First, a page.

Ontario's doctors have chosen as their new leaders a pair of outspoken critics of the provincial government, both of whom say they will endorse job action if the Wynne Liberals fail to grant their profession binding arbitration.
The Ontario Medical Association (OMA) on Sunday elected Shawn Whatley, a small-town family doctor, former emergency-department boss and prolific blogger, as the group's new president, effective immediately.
They also selected Nadia Alam as president-elect, meaning the anesthesiologist who has been the public face of opposition to both the Liberals and the old guard at the OMA will be in charge next year when Ontarians head to the polls.
"Physicians across the province are very frustrated by the working conditions created by the government's unilateral action," Dr. Alam said. "I think job action should be seen as another alarm bell in how the relationship between government and physicians has deteriorated."
Both Dr. Whatley and Dr. Alam said a potential labour disruption could begin with paperwork strikes and escalate to "emergency-services only" days, during which some doctors would close their offices and direct ill patients to the emergency room.
The election of Dr. Whatley, who practises in Mount Albert, Ont., north of Toronto, and of Dr. Alam, who works out of Georgetown, Ont., marks a changing of the guard at the OMA.
The organization, which represents more than 40,000 physicians, residents and medical students, has had a tumultuous year marred by infighting and the mass resignation in February of its entire executive, including its former president and president-elect.
The divide in Ontario's medical community burst into the open last August, when 63 per cent of physicians rejected a tentative fee agreement that had been backed by the OMA's board.
The deal would have provided an annual increase of 2.5 per cent to Ontario's $11.5-billion physician-services budget, but the No camp argued that was not enough to make up for past cuts, nor to accommodate inflation and a growing, aging population. The No forces also dismissed the deal because it did not include a guarantee of binding third-party arbitration – now the subject of renewed talks between the OMA and the government.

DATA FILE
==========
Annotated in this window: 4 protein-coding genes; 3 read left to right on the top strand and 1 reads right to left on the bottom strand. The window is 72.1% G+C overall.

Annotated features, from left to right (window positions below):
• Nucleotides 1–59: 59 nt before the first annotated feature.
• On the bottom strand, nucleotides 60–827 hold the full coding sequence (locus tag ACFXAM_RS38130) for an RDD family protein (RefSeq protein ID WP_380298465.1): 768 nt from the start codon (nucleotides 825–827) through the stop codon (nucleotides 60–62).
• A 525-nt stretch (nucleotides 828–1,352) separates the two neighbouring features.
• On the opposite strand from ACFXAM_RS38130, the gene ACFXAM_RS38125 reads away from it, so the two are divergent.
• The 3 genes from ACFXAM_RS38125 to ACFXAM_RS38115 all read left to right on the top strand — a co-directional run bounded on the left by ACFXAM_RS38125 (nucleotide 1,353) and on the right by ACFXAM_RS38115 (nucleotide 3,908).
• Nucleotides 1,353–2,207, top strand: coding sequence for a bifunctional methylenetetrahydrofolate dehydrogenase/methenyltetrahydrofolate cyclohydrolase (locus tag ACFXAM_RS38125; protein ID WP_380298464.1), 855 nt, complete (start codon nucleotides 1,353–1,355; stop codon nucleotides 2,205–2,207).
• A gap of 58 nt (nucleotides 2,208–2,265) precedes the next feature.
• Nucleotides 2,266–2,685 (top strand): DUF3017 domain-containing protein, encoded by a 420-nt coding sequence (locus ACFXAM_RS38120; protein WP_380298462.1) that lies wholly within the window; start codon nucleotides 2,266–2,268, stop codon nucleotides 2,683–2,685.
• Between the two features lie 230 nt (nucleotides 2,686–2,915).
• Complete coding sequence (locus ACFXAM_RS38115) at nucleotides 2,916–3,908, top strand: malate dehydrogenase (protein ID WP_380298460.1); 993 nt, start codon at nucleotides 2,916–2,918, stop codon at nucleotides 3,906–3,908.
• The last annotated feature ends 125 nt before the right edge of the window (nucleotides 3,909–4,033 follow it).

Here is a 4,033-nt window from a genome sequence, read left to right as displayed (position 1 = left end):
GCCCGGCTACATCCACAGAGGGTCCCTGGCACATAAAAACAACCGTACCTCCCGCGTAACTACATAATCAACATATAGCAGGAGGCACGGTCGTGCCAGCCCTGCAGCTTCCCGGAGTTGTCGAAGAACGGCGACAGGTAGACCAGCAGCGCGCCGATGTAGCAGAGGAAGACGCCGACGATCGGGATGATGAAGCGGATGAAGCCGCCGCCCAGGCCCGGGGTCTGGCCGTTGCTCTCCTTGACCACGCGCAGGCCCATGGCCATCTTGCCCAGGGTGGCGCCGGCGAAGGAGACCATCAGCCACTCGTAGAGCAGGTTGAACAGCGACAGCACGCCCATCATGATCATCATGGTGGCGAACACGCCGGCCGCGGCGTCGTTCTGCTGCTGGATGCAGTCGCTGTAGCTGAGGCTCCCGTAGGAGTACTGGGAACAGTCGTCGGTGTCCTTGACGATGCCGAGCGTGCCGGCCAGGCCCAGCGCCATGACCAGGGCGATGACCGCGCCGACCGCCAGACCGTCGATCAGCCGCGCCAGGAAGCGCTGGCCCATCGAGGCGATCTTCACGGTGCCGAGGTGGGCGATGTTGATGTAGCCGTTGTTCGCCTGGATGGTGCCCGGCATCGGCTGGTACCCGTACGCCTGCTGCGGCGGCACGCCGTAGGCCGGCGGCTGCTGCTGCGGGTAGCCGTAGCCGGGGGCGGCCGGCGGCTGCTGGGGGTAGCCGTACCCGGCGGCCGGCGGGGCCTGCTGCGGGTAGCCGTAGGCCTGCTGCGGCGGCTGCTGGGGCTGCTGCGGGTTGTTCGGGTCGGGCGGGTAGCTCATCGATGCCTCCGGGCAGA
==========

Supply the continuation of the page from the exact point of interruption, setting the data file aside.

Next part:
Health Minister Eric Hoskins, himself a doctor, said by email that his government "remains committed to negotiating an interest arbitration process as the first order of business," and he described the talks so far as "positive." Premier Kathleen Wynne called to congratulate Dr. Whatley on his win Sunday.
Dr. Whatley was a member of the OMA board that endorsed last summer's tentative agreement, but he privately urged his colleagues to rebuff the offer. He quit the board in protest midway through his term last November.
"I did my darnedest to question [the tentative physician-services agreement.] I begged people to dig into the details and encouraged people to ask hard questions, but once the board makes a decision on something, like they did last summer … you can't speak out against what the board has decided as a group," Dr. Whatley said.
Dr. Alam was among the loudest opponents of the proposed deal, and of the OMA leaders who endorsed it. She was one of 25 physicians who in January signed a letter calling for a vote of no-confidence in former president Virginia Walley and five other OMA executives, all of whom eventually stepped down, even though the vote on their outster fell short of the necessary two-thirds majority.
With new leadership in place, Dr. Whatley said, the OMA is preparing for a fresh start.
"We need to have a fair, balanced partnership in health care right now," he said. "Docs are feeling beaten up. They haven't had a contract for more than three years. They're finding it increasingly difficult to provide timely, high-quality care."